There is no single ‘gay gene’
Because we’re human, there are many factors, study finds.
A study of more than 470,000 people has confirmed that there is no single “gay gene”.
There are thousands of genetic variants linked to the trait, the researchers say, but even when combined they only contribute to one per cent of the genetic variation.
In other words, same-sex sexual behaviour is influenced, like most other human behaviour, by a mix of genetic and environmental factors.
“We scanned the entire human genome and found a handful, five to be precise, locations in the human genome that are clearly associated with whatever a person reports in engaging in same-sex, sexual behaviour,” says Andrea Ganna, lead author of a paper published in the journal Science.
Ganna, from Finland’s Institute of Molecular Medicine and the Massachusetts General Hospital (MGH) in the US, worked with colleagues from the US, the UK, Sweden, Denmark, the Netherlands and Australia.
They used data sourced from the UK Biobank and the personal genetics company 23andMe to examine the genetics of over 470,000 individuals who self-reported whether they had ever engaged in same-sex behaviour.
They say they could not find any patterns among genetic variants that could be used to meaningfully predict or identify a person’s sexual behaviour.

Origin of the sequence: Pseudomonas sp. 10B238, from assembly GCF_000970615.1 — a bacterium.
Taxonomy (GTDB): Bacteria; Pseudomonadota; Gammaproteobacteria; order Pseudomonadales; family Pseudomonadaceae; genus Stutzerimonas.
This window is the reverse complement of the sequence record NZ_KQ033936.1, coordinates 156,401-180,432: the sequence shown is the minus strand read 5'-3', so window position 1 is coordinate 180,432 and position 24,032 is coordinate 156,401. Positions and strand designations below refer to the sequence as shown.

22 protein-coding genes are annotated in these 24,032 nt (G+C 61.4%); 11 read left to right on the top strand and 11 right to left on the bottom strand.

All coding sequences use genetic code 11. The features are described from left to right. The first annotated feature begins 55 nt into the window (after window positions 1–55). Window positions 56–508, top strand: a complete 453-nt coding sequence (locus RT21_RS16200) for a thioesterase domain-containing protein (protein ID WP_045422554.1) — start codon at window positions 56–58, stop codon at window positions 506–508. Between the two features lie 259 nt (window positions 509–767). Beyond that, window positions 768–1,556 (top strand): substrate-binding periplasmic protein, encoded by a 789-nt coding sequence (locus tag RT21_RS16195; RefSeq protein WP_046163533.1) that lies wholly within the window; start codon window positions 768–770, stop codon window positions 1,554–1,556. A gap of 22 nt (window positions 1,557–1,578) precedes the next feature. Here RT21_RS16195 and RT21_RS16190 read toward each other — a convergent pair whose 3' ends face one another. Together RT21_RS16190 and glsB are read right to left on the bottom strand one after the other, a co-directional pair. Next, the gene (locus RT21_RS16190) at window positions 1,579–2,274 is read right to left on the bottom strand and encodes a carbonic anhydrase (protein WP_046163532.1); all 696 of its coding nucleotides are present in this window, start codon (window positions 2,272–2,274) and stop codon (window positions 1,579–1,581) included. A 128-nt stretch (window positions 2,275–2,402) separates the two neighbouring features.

They do note, however, that some among these variants are linked to the biological pathways for sex hormones and olfaction, providing clues into mechanisms influencing same-sex behaviour.
“Our findings provide insights into the biological underpinnings of same-sex sexual behaviour,” the authors write, “but [they] also underscore the importance of resisting simplistic conclusions because the behavioural phenotypes are complex, because our genetic insights are rudimentary, and because there is a long history of misusing genetic results for social purposes.”
Co-author Ben Neale from the Broad Institute, US, and MGH says the study underscores that there is an element of environmental factors in same-sex sexual behaviour – from anything in utero to who you stand next to on the train in the morning.
“… we can’t say what those environmental factors are, it’s more that we have a sense they exist because we put bounds on the extent to which the genetics is really influencing the trait,” he says.
“Both things matter. That’s the sort of take-home message. Yes, there’s some biology and yes, there’s likely some environment, but beyond that we can’t specify,” says Neale.
The researchers do note the limitations to their study, including that all subjects self-reported, they came only from the US and the UK, and non-binary genders were excluded.
“I wouldn’t describe this research as the final answer,” says Neale. “I think what this research does is it moves our understanding to a slightly deeper and more nuanced place where we see there is more complexity out there than we’re capturing in our very simplistic measures.”
Perhaps most importantly, it provides “further evidence that diverse sexual behaviour is a natural part of overall human variation”.